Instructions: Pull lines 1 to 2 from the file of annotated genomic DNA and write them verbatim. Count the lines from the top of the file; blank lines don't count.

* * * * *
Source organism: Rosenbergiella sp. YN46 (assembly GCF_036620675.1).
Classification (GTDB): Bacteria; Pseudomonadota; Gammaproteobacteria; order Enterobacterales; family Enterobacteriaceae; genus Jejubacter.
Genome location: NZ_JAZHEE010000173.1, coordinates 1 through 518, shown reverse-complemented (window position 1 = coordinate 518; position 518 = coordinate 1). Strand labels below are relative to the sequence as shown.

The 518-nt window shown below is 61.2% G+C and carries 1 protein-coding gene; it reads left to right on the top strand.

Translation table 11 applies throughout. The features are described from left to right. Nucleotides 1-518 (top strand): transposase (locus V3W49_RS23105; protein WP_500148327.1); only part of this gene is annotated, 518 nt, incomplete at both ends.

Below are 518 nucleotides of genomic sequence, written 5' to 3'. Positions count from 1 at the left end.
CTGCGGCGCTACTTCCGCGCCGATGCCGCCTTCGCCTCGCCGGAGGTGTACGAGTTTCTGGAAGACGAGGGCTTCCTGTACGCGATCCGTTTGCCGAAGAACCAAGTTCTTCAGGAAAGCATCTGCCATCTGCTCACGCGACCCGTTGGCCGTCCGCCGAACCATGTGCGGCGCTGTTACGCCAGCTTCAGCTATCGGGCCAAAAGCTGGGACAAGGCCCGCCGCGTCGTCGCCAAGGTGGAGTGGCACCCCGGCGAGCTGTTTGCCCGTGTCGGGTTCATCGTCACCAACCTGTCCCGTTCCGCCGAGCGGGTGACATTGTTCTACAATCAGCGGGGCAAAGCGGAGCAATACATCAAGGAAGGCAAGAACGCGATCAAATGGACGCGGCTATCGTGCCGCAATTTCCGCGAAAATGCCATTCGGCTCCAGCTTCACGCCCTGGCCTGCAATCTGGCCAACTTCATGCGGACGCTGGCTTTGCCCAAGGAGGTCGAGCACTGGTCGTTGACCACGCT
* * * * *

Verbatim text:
Source organism: Rosenbergiella sp. YN46 (assembly GCF_036620675.1).
Classification (GTDB): Bacteria; Pseudomonadota; Gammaproteobacteria; order Enterobacterales; family Enterobacteriaceae; genus Jejubacter.